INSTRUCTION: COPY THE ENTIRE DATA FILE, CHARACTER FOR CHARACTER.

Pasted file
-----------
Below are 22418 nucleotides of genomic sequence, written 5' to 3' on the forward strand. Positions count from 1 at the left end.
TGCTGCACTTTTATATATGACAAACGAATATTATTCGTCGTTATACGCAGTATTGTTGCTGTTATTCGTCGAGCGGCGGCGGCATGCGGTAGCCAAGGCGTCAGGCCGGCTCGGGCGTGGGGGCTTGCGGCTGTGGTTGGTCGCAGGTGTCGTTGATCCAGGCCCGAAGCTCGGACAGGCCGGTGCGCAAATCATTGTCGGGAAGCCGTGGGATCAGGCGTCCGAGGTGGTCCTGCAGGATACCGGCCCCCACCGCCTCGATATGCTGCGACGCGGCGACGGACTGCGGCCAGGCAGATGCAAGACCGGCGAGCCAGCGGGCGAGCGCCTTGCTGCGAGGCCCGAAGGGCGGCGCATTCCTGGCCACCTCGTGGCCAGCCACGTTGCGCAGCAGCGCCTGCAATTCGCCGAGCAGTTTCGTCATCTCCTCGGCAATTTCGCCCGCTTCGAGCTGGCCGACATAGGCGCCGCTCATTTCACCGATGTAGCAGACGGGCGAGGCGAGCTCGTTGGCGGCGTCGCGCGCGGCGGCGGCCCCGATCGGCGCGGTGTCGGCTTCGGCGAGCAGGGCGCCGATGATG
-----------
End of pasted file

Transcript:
Below are 22418 nucleotides of genomic sequence, written 5' to 3' on the forward strand. Positions count from 1 at the left end.
TGCTGCACTTTTATATATGACAAACGAATATTATTCGTCGTTATACGCAGTATTGTTGCTGTTATTCGTCGAGCGGCGGCGGCATGCGGTAGCCAAGGCGTCAGGCCGGCTCGGGCGTGGGGGCTTGCGGCTGTGGTTGGTCGCAGGTGTCGTTGATCCAGGCCCGAAGCTCGGACAGGCCGGTGCGCAAATCATTGTCGGGAAGCCGTGGGATCAGGCGTCCGAGGTGGTCCTGCAGGATACCGGCCCCCACCGCCTCGATATGCTGCGACGCGGCGACGGACTGCGGCCAGGCAGATGCAAGACCGGCGAGCCAGCGGGCGAGCGCCTTGCTGCGAGGCCCGAAGGGCGGCGCATTCCTGGCCACCTCGTGGCCAGCCACGTTGCGCAGCAGCGCCTGCAATTCGCCGAGCAGTTTCGTCATCTCCTCGGCAATTTCGCCCGCTTCGAGCTGGCCGACATAGGCGCCGCTCATTTCACCGATGTAGCAGACGGGCGAGGCGAGCTCGTTGGCGGCGTCGCGCGCGGCGGCGGCCCCGATCGGCGCGGTGTCGGCTTCGGCGAGCAGGGCGCCGATGATG